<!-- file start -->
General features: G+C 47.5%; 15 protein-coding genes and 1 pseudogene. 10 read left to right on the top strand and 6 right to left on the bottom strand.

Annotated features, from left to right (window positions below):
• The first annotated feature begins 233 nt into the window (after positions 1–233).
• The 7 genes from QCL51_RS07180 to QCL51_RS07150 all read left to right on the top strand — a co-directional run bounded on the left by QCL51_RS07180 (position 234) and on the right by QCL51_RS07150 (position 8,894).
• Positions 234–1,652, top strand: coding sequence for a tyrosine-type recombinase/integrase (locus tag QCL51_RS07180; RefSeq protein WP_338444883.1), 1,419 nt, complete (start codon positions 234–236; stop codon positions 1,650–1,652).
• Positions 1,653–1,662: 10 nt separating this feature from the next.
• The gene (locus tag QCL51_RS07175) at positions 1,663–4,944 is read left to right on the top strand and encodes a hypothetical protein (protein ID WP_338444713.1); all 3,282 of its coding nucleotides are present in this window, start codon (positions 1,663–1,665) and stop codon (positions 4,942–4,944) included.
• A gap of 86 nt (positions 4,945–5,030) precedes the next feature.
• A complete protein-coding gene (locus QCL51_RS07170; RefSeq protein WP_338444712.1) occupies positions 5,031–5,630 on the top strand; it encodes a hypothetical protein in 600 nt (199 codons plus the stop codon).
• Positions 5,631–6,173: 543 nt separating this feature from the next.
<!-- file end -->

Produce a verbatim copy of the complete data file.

General features: G+C 47.5%; 15 protein-coding genes and 1 pseudogene. 10 read left to right on the top strand and 6 right to left on the bottom strand.

Annotated features, from left to right (window positions below):
• The first annotated feature begins 233 nt into the window (after positions 1–233).
• The 7 genes from QCL51_RS07180 to QCL51_RS07150 all read left to right on the top strand — a co-directional run bounded on the left by QCL51_RS07180 (position 234) and on the right by QCL51_RS07150 (position 8,894).
• Positions 234–1,652, top strand: coding sequence for a tyrosine-type recombinase/integrase (locus tag QCL51_RS07180; RefSeq protein WP_338444883.1), 1,419 nt, complete (start codon positions 234–236; stop codon positions 1,650–1,652).
• Positions 1,653–1,662: 10 nt separating this feature from the next.
• The gene (locus tag QCL51_RS07175) at positions 1,663–4,944 is read left to right on the top strand and encodes a hypothetical protein (protein ID WP_338444713.1); all 3,282 of its coding nucleotides are present in this window, start codon (positions 1,663–1,665) and stop codon (positions 4,942–4,944) included.
• A gap of 86 nt (positions 4,945–5,030) precedes the next feature.
• A complete protein-coding gene (locus QCL51_RS07170; RefSeq protein WP_338444712.1) occupies positions 5,031–5,630 on the top strand; it encodes a hypothetical protein in 600 nt (199 codons plus the stop codon).
• Positions 5,631–6,173: 543 nt separating this feature from the next.